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Cancer has been described as not one disease, but several, each with unique characteristics, symptoms, prognostics and outcomes. Underlying this complexity is a differential expression of genes, leading to a motley of phenotypes which orchestrate the hallmarks of cancer. The idea of treating, suppressing or even preventing all forms of cancer with a single form of therapy seems untenable given the complexities of these gene expression profiles. However, recent advances in the study of immediate early genes, a family of genes that are rapidly and transiently upregulated following an external stimulus such as growth factors, hormones or stress, and their ubiquitous involvement in regulating oncogenomic responses may lend itself to new and unique therapies. At the very least, understanding and targeting immediate early gene expression and function remains an untapped area in cancer prevention research, and could very well provide new resources in cancer treatment and new perspectives in directed cancer suppression. In this review, we will discuss the critical role immediate early genes play in cancer progression, and provide specific examples of immediate early gene function and inhibition. Copyright © 2012 Elsevier Inc. All rights reserved.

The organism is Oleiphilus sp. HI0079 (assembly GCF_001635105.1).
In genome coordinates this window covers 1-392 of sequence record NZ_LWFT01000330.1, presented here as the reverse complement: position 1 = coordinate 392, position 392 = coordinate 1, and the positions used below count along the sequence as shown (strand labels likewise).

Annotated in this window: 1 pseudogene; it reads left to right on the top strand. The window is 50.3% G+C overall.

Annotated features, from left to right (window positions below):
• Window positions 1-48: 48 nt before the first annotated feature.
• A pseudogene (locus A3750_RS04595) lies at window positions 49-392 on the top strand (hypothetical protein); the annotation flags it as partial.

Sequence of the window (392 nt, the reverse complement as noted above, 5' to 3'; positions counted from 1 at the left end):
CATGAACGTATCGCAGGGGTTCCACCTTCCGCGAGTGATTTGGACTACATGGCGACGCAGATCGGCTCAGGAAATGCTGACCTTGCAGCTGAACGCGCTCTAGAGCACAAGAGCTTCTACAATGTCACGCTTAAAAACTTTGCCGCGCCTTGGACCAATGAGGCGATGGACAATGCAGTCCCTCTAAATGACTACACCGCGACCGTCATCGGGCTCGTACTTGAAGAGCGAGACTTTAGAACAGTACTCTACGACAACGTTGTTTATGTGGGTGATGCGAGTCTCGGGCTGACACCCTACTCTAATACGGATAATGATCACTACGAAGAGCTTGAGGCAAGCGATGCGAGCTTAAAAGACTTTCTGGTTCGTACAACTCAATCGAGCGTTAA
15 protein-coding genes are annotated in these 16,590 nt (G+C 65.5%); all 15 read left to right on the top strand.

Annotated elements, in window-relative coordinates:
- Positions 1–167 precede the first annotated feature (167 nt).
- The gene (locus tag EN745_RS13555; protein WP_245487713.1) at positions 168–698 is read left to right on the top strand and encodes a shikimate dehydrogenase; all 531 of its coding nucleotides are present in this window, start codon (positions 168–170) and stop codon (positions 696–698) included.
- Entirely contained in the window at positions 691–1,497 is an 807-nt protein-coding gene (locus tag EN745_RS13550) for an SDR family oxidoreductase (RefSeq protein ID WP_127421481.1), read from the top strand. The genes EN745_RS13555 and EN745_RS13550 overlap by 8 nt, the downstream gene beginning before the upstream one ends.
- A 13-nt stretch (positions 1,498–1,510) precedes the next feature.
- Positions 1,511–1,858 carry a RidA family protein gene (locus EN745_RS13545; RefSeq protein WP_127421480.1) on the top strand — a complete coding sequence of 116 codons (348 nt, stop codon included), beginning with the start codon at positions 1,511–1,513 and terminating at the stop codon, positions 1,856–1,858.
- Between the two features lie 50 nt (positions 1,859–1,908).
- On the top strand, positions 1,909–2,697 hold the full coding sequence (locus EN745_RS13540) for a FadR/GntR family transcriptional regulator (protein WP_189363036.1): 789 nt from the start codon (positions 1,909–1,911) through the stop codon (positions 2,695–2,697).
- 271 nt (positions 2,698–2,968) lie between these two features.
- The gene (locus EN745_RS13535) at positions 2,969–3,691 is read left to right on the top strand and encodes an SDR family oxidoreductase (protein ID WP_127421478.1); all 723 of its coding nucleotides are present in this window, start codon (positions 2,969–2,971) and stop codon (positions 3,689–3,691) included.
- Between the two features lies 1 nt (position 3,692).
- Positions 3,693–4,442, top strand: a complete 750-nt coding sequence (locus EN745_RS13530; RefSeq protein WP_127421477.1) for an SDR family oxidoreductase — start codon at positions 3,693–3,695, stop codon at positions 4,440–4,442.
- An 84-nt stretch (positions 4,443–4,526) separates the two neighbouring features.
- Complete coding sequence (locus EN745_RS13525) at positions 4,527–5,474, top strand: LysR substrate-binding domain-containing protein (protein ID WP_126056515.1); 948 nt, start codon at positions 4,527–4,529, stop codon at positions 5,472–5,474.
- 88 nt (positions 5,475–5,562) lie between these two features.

Shannon Healy, Protiti Khan, James R Davie. Immediate early response genes and cell transformation. Pharmacology & therapeutics. 2013 Jan;137(1):64-77

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PMID: 22983151

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